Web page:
A Qualified Personal Residence Trust (QPRT) is a trust in which the person establishing the trust, call the Grantor, reserves the use of a residence (either the Grantor's primary residence or a seasonal residence) for a specified term of years. In the trust agreement, the Grantor designates the individuals who will be entitled to the property at the conclusion of the trust term. These individuals are called "remaindermen", and they are typically the Grantor's children, but they do not have to be.
Because a QPRT is irrevocable, the Grantor makes a gift to the remaindermen at the time the QPRT is established. The value of the gift, however, is not the fair market value of the residence being transferred to the QPRT. Instead, the value is the remaindermen's right to the property at the end of the Grantor's retained use. In other words, it is only the value of the remainder interest which represents the gift and not the full value of the residence.
A QPRT is an especially effective estate planning device because, under IRS valuation tables, the Grantor's retained interest is overvalued while the interest of the remaindermen is undervalued. Additionally, the IRS valuation tables assume that the property in a QPRT does not appreciate once it is transferred to the QPRT. While this assumption may be accurate for short periods of time, over longer time periods most residential real property will appreciate.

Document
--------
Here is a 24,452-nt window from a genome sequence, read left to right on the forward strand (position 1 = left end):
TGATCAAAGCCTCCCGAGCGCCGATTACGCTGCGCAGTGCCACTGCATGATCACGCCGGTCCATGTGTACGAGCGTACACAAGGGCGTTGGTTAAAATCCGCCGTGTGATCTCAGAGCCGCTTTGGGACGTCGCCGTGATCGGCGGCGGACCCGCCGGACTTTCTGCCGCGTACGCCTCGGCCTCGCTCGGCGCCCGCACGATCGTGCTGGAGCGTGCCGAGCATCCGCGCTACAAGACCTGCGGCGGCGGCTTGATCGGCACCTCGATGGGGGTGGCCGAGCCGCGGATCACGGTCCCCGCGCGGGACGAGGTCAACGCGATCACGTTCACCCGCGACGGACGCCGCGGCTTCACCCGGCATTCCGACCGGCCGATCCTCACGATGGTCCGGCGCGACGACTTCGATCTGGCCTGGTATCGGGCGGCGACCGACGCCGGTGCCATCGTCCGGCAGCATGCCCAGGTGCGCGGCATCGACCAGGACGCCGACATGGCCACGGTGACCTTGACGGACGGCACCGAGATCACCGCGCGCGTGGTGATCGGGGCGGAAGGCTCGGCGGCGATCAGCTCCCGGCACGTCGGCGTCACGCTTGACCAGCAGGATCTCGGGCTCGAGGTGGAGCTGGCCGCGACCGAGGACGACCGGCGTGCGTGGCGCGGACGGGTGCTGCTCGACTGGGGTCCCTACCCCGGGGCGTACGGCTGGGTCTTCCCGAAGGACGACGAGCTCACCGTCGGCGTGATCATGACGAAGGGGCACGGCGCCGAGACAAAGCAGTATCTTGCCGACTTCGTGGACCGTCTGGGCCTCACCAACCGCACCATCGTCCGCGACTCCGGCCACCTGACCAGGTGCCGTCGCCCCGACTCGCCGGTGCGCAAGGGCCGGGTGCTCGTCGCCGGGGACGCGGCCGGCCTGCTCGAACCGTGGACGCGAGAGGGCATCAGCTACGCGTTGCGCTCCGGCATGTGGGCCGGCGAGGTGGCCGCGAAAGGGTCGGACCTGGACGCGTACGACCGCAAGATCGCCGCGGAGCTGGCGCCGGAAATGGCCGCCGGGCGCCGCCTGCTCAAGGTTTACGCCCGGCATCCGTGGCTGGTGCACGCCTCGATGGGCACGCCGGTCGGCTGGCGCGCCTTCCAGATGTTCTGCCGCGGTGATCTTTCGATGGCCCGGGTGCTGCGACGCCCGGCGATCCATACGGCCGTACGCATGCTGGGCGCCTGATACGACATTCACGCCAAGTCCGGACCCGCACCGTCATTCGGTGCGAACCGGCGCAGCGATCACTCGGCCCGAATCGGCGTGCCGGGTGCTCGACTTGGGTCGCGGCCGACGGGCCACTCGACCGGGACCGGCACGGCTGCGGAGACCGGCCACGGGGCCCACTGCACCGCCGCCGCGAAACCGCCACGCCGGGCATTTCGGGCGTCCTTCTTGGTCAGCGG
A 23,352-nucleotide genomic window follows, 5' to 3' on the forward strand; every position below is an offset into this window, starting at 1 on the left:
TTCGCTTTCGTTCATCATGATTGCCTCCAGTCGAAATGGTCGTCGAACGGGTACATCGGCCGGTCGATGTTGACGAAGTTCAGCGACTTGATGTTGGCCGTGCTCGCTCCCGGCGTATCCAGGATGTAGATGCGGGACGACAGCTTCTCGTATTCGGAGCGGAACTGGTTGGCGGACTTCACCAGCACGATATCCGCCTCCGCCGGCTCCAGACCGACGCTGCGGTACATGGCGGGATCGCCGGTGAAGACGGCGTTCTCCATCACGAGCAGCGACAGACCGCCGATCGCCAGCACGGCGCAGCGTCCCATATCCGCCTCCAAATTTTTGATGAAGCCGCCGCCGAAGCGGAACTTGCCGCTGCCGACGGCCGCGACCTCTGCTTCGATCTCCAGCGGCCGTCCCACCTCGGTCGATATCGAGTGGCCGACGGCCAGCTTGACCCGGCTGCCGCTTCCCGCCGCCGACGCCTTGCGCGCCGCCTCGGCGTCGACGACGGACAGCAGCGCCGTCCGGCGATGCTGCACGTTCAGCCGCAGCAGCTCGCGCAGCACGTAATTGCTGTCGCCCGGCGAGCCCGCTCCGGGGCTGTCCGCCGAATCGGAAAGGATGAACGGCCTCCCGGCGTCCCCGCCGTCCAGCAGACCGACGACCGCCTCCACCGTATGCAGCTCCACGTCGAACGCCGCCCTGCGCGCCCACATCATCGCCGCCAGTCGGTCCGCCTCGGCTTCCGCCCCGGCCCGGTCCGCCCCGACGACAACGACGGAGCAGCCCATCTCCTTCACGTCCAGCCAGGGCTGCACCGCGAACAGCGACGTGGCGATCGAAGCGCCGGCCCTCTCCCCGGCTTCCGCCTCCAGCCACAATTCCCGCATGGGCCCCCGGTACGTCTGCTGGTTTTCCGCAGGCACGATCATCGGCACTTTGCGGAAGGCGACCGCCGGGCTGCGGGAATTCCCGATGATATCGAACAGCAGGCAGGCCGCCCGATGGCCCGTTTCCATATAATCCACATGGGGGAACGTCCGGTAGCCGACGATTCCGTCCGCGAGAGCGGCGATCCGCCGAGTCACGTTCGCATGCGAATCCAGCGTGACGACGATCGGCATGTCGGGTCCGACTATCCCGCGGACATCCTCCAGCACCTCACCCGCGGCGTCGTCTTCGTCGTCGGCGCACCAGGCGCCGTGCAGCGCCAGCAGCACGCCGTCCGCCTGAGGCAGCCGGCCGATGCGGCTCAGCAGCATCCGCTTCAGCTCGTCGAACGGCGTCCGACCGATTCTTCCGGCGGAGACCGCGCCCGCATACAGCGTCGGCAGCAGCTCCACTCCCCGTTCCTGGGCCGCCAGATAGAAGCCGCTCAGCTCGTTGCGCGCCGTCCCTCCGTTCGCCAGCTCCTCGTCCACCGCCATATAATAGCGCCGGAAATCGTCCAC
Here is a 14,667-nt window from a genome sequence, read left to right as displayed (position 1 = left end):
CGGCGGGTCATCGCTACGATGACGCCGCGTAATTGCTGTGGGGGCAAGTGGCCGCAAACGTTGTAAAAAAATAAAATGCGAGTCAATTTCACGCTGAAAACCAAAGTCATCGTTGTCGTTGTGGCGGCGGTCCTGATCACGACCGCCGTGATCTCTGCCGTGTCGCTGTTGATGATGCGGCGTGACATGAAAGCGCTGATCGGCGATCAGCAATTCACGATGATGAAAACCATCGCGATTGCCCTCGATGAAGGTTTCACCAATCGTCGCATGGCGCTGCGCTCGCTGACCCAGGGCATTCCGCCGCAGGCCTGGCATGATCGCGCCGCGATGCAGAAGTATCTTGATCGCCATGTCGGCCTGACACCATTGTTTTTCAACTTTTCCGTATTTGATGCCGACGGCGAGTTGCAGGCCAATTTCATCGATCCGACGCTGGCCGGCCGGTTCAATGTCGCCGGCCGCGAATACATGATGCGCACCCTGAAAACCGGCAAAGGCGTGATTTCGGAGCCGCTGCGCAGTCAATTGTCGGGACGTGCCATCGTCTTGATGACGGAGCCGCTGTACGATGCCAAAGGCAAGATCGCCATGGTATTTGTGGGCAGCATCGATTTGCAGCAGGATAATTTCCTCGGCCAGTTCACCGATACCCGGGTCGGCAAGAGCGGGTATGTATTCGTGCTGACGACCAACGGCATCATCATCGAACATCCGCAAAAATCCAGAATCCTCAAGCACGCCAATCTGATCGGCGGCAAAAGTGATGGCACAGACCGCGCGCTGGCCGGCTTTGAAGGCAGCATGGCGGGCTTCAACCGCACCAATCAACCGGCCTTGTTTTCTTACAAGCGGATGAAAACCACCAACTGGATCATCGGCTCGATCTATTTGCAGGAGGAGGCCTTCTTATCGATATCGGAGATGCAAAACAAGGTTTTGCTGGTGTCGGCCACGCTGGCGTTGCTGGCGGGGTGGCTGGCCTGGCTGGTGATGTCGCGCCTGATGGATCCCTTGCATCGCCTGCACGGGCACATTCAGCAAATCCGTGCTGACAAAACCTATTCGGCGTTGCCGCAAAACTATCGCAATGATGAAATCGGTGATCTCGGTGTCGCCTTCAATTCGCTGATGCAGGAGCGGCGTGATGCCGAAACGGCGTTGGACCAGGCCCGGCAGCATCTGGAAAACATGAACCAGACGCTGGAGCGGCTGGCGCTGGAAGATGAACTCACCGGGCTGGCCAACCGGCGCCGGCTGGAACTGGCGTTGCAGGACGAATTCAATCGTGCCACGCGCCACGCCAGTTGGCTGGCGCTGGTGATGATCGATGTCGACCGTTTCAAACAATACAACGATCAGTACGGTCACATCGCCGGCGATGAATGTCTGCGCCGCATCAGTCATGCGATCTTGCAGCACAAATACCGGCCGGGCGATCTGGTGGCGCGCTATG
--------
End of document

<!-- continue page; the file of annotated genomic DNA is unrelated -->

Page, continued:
For example: An individual, age 65, has a residence worth $600,000. He sets up a QPRT retaining the right to use the property for 15 years with a reversionary interest (a right to receive the property back) if he dies during the 15 year term. Under IRS tables, the Grantor's right to use the property for 15 years plus the reversionary right are equal to 77.93 percent of the fair market value of the property ($467,568). The gift tax value of the remainder interest in the residence is worth only 22.07 percent of the value of the residence ($132,432). Frequently, the Grantor's gift can be paid by a debit against his exclusion amount (currently $345,800).
If the Grantor survives the 15 year period, the property passes to the remaindermen with no further estate or gift tax consequences. Also, if the property appreciates over the retained use term, the appreciation totally escapes estate taxation.
Returning to the example discussed above: assume that the property appreciates at 4 percent a year for the 15 years of the Grantor's retained use. At the end of the 15 years, the property would be worth $1,080,566. There would be no additional gift or estate tax. Thus $480,566 worth of appreciation ($1,080,566 - $600,000) plus the $467,568 original value (total $948,134) would completely escape estate and gift taxation.
If the Grantor were in a 50 percent federal estate tax bracket, the overall estate tax savings would be $540,283.00. Of course, greater tax savings can be achieved if the property appreciates faster than 4 percent.
In our example, if the Grantor survives the term, he achieves the following: